Biography of Dr. Leonidas Kirby
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In performing the arduous labors of the general medical practitioner, Dr. Leonidas Kirby has been very conscientious in the discharge of his professional duties, is well up to the times in medical lore, and has the intelligence to properly apply his knowledge. As evidence of his skill and ability to adapt himself to circumstances, when he first commenced the practice of medicine, a child of G. J. Howells accidentally got a grain of corn in its windpipe and was in a dying condition from the same. Dr. Kirby met the father with his child in the street and performed the operation of cutting open the windpipe (tracheotomy), thus saving the child’s life. He has become one of the foremost practitioners of the State, and the people of Boone County, Arkansas, are fortunate in having him as a citizen of their section. The Doctor was born on the Greene and Polk County, Missouri, line December 1, 1850, the eldest child of B. F. and Serena (Bender) Kirby, the former of whom was born in Warren County, Kentucky, about 1828, a son of Tully C. and Nancy C. (Harrington) Kirby.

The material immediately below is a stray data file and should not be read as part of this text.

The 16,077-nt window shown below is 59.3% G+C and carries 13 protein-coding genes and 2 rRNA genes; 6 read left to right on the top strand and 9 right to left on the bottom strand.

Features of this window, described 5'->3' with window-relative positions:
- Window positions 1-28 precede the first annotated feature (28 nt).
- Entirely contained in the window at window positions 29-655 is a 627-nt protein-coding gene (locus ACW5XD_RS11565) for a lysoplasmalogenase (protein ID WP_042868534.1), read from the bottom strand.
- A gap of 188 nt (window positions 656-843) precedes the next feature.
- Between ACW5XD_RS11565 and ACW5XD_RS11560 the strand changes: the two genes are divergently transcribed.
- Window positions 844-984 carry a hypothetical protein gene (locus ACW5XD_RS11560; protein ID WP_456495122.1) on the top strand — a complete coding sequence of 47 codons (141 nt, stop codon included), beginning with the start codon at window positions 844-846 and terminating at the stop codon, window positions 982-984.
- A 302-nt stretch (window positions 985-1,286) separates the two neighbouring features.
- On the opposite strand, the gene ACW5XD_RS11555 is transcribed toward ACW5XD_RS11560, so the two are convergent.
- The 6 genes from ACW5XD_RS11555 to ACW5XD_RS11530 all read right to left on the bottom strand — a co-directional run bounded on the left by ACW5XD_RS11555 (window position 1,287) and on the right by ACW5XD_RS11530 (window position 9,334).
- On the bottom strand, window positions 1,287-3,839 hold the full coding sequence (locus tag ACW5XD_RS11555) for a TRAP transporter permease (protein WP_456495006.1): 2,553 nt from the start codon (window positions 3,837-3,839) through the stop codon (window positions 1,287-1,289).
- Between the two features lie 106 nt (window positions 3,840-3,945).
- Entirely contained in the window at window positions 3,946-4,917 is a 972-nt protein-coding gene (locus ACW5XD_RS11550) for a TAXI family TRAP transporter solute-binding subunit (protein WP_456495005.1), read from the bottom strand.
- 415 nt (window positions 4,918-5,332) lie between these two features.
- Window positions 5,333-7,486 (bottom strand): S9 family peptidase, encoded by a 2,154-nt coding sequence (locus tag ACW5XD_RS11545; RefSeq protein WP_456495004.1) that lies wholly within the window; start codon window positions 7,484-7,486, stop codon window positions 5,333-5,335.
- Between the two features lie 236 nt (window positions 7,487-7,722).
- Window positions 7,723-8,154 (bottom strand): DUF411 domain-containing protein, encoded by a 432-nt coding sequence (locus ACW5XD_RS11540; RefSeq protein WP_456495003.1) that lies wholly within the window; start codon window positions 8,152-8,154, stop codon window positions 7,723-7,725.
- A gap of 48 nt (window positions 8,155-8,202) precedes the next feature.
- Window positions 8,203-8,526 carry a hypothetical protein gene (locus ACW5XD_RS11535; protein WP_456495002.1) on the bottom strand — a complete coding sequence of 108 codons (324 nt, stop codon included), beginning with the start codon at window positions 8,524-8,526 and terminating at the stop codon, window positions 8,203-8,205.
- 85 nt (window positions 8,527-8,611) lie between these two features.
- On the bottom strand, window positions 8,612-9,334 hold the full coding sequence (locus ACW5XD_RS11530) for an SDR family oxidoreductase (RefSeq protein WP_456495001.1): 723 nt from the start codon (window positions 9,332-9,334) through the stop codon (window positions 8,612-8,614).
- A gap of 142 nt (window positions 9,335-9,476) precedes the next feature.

The grandfather was also born in Warren County, November 11, 1802, his parents having been Jesse and Sophia (Choice) Kirby, the former being a Virginian and a son of David and Elizabeth (Torrent) Kirby, Virginians also. The founder of the family came from England and settled in Virginia long before the Revolution. He had three sons, David, Henry and Frank, the first mentioned of whom married in Virginia and became the head of the branch of the Kirby family to which the Doctor belongs. Several members of the family served in the Colonial Army during the Revolution, also in the War of 1812, John and Isaiah Kirby taking part in the last-mentioned struggle. The Kirbys located in Kentucky in 1795, where they accumulated a competence as farmers. Tully C. Kirby was one of the early pioneers of Dade County, Missouri (1840), and there passed from life in 1889, a well-to-do tiller of the soil. He was first an Old Line Whig in politics, afterward became a Republican, and during the great Civil War was a consistent Union man. He had a natural taste for medicine and often cared for the sick in his neighborhood without charges. He reared the following children: Benjamin F., Choice, John, James, Elizabeth, Jesse, Lucinda, Tully, Nancy and Fred. He and his wife were members of the Baptist Church, and her death occurred at about the same time as his own. B. F. Kirby, the Doctor’s father, was a lad when brought to Missouri, and the common schools afforded him an education. With his brother Choice he enlisted in the Mexican War under Gen. Phil Kearney, and was in several engagements. After his return home he married and took up the study of medicine with his wife’s father, Dr. Samuel Bender, and in 1854 graduated from the old McDowell College of Medicine in St. Louis, after which he began practicing at Dadeville, Missouri, a calling he successfully followed until his death, in 1858. In politics he was a Whig, became a leader in the affairs of his section, was a warm patron of education and helped to establish the first school in his town, temperance movements also receiving hearty support from him.